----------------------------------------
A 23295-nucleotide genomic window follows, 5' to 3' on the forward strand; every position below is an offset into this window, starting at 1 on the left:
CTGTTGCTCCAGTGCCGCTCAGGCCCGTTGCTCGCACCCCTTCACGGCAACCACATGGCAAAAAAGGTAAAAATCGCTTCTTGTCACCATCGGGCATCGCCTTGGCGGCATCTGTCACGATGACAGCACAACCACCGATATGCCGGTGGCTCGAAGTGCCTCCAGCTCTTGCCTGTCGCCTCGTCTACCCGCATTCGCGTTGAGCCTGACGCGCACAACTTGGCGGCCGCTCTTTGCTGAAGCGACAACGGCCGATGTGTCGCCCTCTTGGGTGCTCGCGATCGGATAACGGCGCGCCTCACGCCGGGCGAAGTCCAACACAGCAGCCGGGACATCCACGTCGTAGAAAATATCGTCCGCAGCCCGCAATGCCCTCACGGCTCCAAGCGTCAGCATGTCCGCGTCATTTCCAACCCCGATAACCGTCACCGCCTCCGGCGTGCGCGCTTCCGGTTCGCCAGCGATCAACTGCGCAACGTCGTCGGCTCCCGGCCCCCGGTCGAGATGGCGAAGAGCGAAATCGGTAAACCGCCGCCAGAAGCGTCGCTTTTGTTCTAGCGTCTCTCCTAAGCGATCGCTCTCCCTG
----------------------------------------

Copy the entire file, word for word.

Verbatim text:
A 23295-nucleotide genomic window follows, 5' to 3' on the forward strand; every position below is an offset into this window, starting at 1 on the left:
CTGTTGCTCCAGTGCCGCTCAGGCCCGTTGCTCGCACCCCTTCACGGCAACCACATGGCAAAAAAGGTAAAAATCGCTTCTTGTCACCATCGGGCATCGCCTTGGCGGCATCTGTCACGATGACAGCACAACCACCGATATGCCGGTGGCTCGAAGTGCCTCCAGCTCTTGCCTGTCGCCTCGTCTACCCGCATTCGCGTTGAGCCTGACGCGCACAACTTGGCGGCCGCTCTTTGCTGAAGCGACAACGGCCGATGTGTCGCCCTCTTGGGTGCTCGCGATCGGATAACGGCGCGCCTCACGCCGGGCGAAGTCCAACACAGCAGCCGGGACATCCACGTCGTAGAAAATATCGTCCGCAGCCCGCAATGCCCTCACGGCTCCAAGCGTCAGCATGTCCGCGTCATTTCCAACCCCGATAACCGTCACCGCCTCCGGCGTGCGCGCTTCCGGTTCGCCAGCGATCAACTGCGCAACGTCGTCGGCTCCCGGCCCCCGGTCGAGATGGCGAAGAGCGAAATCGGTAAACCGCCGCCAGAAGCGTCGCTTTTGTTCTAGCGTCTCTCCTAAGCGATCGCTCTCCCTG